Beautifully written, especially this piece: “But in descent there is also ascent–resurrection, coming back up for air. The seed enters the ground in Spring. There it dies, and rots. But that rot feeds the birth of new life.” It reads like it comes from Augustine’s City of God (I’m thinking book 19, maybe chapter 4? ish?).

    Also, this line: “Aslan does not rise from his self-sacrifice merely because Christ did; Aslan arises from humiliation because we all do.”

    Wonderful post.


    • Well, what a beautiful comment! Any comparison with Augustine’s writing are welcome! To be honest, the last time I read City of God I was cherry-picking–I was looking for something. I have to sit and do an enjoy read sometime.
      I am working on this sort of image for my thesis, so these are the words that rolled out….

      Liked by 1 person

  4. Pingback: 2015: A Year in Books | A Pilgrim in Narnia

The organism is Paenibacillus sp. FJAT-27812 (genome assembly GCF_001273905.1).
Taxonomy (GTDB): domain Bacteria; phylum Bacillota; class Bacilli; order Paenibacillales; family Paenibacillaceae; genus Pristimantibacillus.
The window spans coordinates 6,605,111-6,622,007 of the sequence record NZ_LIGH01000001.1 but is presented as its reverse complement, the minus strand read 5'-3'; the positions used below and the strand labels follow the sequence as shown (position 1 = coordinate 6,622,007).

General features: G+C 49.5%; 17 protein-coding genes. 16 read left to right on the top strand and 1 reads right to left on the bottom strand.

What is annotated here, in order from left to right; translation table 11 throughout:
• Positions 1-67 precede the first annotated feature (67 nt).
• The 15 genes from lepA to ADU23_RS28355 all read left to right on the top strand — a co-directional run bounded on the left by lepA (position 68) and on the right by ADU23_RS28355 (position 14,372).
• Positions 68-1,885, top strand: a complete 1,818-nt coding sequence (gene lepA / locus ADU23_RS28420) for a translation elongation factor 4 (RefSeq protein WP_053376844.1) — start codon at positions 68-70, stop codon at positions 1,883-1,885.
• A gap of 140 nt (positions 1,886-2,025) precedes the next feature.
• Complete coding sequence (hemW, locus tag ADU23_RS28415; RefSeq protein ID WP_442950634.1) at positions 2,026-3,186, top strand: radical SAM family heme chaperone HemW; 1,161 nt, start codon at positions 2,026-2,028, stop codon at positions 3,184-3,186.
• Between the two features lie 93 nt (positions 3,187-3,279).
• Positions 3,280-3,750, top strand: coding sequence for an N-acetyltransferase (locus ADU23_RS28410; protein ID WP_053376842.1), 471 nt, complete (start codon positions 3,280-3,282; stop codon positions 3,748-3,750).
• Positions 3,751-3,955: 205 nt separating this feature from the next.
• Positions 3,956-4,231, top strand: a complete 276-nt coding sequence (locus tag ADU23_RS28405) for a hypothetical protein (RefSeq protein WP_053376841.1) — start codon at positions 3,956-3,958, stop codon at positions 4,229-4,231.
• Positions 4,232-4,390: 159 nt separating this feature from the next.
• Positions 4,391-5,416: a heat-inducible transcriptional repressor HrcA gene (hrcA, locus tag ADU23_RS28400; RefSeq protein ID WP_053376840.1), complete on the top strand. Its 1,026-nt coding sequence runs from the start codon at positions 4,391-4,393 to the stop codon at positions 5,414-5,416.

5. Pingback: How You Can Read C.S. Lewis Chronologically | A Pilgrim in Narnia

  6. Pingback: 2016: A Year of Reading | A Pilgrim in Narnia

  7. Pingback: The Secret C.S. Lewis Giveaway by Damon Moore | A Pilgrim in Narnia

Leave a Reply

Fill in your details below or click an icon to log in: Logo

You are commenting using your account. Log Out /  Change )

Google photo

You are commenting using your Google account. Log Out /  Change )

Twitter picture

You are commenting using your Twitter account. Log Out /  Change )

Facebook photo

You are commenting using your Facebook account. Log Out /  Change )

Connecting to %s

This site uses Akismet to reduce spam. Learn how your comment data is processed.